That figure is the result of over £24 million of loans facilitated on the site, as we bring individuals looking for a good return on capital together with carefully vetted small companies seeking funds for growth. Bear in mind that lenders’ capital is at risk. Read warnings on site before committing capital.

  • Money&Co. has been lending for over 5 years and has only had two bad debts so far, representing a bad debt rate of 0.03 per cent per annum.

All loans on site are eligible to be held in a Money&Co. Innovative Finance Individual Savings Account (IFISA), up to the annual ISA limit of £20,000. Such loans offer lenders tax-free income. Our offering is an Innovative Finance ISA (IFISA) that can hold the peer-to-peer (P2P) business loans that Money&Co. facilitates. For the purposes of this article, the terms ISA and IFISA are interchangeable.

So here’s our guide to the process:

  • Step 1: Register as a lender. Go to the login page, and go through the process that the law requires us to effect. This means we have to do basic checks on you to comply with money-laundering and other security requirements.
  • Step 2: Put money into your account. This is best done by electronic transfer. We can also process paper cheques drawn in favour of Denmark Square Limited, the parent company of Money&Co.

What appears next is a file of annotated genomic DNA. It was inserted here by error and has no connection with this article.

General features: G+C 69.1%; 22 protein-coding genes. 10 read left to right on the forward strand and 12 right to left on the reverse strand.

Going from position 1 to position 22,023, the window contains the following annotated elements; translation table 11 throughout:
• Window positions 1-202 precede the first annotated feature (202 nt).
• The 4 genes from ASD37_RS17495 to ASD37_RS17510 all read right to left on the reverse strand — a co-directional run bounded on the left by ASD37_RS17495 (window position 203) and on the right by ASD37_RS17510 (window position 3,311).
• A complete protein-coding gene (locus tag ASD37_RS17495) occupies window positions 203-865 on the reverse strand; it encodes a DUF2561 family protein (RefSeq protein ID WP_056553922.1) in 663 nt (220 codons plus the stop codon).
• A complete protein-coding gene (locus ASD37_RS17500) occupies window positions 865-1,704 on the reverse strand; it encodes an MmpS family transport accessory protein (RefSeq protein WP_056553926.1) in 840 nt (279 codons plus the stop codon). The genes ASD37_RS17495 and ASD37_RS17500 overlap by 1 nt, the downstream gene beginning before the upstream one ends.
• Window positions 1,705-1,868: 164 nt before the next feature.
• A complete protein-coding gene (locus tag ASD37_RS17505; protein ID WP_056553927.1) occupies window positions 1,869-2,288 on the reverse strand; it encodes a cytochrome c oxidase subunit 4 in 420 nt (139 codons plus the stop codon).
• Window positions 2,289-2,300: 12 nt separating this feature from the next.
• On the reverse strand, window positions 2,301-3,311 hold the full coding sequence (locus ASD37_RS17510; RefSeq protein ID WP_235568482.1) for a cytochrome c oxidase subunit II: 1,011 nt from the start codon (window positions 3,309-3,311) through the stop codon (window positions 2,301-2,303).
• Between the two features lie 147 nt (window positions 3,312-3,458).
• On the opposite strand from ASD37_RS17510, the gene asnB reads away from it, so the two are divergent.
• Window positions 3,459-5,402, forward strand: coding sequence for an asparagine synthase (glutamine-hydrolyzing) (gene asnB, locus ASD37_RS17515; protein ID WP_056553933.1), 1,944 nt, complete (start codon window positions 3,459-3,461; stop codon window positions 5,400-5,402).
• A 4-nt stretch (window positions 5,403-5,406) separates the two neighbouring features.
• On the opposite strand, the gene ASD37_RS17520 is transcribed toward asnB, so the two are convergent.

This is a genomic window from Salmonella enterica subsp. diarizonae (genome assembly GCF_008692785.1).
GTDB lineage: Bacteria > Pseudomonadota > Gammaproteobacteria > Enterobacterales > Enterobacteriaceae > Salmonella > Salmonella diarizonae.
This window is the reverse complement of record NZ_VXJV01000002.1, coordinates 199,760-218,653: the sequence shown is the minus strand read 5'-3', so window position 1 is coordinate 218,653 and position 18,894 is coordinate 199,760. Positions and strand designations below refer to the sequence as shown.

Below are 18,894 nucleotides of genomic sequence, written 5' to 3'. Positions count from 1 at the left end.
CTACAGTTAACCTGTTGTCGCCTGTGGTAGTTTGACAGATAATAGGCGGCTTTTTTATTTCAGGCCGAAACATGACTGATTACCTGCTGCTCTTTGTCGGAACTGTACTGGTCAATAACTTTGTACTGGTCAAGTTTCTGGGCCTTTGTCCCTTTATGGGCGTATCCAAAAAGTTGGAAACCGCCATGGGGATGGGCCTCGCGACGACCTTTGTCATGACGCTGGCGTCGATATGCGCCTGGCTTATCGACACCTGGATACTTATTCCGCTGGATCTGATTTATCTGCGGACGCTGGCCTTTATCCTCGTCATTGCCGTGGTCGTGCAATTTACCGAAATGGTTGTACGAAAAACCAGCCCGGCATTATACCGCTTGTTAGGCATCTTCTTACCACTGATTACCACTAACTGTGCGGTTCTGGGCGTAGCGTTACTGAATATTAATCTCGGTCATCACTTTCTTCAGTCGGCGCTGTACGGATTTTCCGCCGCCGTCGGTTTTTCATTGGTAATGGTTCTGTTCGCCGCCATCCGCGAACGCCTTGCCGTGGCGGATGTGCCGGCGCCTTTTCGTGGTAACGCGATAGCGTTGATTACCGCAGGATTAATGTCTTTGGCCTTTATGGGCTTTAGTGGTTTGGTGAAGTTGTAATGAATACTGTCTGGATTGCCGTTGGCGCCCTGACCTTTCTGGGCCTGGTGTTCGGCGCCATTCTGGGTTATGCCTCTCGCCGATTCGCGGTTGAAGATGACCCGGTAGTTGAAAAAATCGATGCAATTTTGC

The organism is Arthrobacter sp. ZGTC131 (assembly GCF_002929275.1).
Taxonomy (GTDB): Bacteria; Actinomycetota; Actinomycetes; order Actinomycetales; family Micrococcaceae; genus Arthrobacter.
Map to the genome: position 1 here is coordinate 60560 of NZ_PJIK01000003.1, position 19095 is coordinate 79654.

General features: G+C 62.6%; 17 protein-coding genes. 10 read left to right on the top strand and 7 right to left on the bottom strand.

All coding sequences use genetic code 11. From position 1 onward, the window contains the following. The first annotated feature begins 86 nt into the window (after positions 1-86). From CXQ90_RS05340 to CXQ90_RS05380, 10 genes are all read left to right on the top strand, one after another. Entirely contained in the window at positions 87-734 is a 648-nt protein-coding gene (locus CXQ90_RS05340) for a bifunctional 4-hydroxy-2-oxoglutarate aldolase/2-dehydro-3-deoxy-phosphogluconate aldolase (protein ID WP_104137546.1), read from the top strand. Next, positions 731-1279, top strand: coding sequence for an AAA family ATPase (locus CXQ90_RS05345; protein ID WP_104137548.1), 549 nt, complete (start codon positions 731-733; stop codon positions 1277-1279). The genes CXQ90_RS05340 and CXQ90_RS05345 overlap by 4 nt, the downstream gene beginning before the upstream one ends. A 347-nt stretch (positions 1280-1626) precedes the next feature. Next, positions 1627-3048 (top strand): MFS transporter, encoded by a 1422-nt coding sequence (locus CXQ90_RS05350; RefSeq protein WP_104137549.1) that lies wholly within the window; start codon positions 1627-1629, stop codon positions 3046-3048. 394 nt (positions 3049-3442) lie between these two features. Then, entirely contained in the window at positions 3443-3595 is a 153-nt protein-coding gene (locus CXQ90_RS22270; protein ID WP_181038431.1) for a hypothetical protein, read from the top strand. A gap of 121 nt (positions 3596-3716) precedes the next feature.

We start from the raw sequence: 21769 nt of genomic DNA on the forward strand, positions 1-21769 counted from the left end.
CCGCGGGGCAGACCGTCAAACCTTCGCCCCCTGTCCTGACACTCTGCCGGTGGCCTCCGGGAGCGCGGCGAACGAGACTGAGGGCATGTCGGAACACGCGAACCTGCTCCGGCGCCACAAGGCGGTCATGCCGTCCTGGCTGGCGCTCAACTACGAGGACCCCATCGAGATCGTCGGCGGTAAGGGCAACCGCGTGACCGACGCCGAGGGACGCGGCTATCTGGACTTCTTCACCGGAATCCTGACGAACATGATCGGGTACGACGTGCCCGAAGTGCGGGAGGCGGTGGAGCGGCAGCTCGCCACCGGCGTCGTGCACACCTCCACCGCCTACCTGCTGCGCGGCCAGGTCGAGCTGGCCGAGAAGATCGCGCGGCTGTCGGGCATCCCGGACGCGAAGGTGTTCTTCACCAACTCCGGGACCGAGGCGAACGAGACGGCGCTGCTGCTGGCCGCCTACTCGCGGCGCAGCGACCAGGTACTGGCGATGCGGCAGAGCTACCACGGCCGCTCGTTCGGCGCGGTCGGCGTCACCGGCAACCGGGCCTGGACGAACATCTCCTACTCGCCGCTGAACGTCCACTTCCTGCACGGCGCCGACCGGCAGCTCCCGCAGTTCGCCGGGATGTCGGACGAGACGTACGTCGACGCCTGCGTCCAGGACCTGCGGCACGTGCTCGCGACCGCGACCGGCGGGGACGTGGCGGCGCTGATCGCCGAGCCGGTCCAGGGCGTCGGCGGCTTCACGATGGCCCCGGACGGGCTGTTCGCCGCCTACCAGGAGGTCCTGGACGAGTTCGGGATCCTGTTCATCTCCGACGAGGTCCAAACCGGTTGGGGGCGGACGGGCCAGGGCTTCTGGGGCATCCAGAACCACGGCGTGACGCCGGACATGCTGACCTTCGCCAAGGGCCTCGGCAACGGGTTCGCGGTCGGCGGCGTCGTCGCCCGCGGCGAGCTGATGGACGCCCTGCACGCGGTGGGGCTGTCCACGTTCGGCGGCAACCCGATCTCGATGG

• Step 3: Buy loans in the loan market. Once you’ve put cash in your account it will sit there – and it won’t earn interest until you’ve bought a piece of a loan. It’s this final step that requires lenders and IFISA investors to be pro-active. Just choose some loans – all loans on the Money&Co. site can be held in an IFISA – and your money will start earning tax-free interest.

The ISA allowance for 2020/21 is unchanged from last tax year at £20,000, allowing a married couple to put £40,000 into a tax-free environment. Over three years, an investment of this scale in two Money&Co. Innovative Finance ISAs would generate £8,400 of income completely free of tax. We’re assuming a 7 per cent return, net of charges and free of tax here.

Once you have made your initial commitment, you might then consider diversifying – buying a spread of loans. To do this, you can go into the “loans for sale” market. All loans bought in this market also qualify for IFISA tax benefits.

Risk: Security, Access, Yield

Do consider not just the return, but the security and the ease of access to your investment. We write regularly about these three key factors. Here’s one of several earlier articles on security, access and yield.



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Disclaimer: Money&Co.™ is the trading name of Denmark Square Limited, Company Number 08561817, registered in England & Wales, authorised and regulated by the Financial Conduct Authority (FCA). The company is identified on the Financial Services Register under Reference Number 727325. The registered office is 58 Glentham Road, Barnes, London, SW13 9JJ where the register of Directors may be inspected. Denmark Square Limited (ISA manager reference number Z1932) manages the Money&Co. Innovative Finance ISA.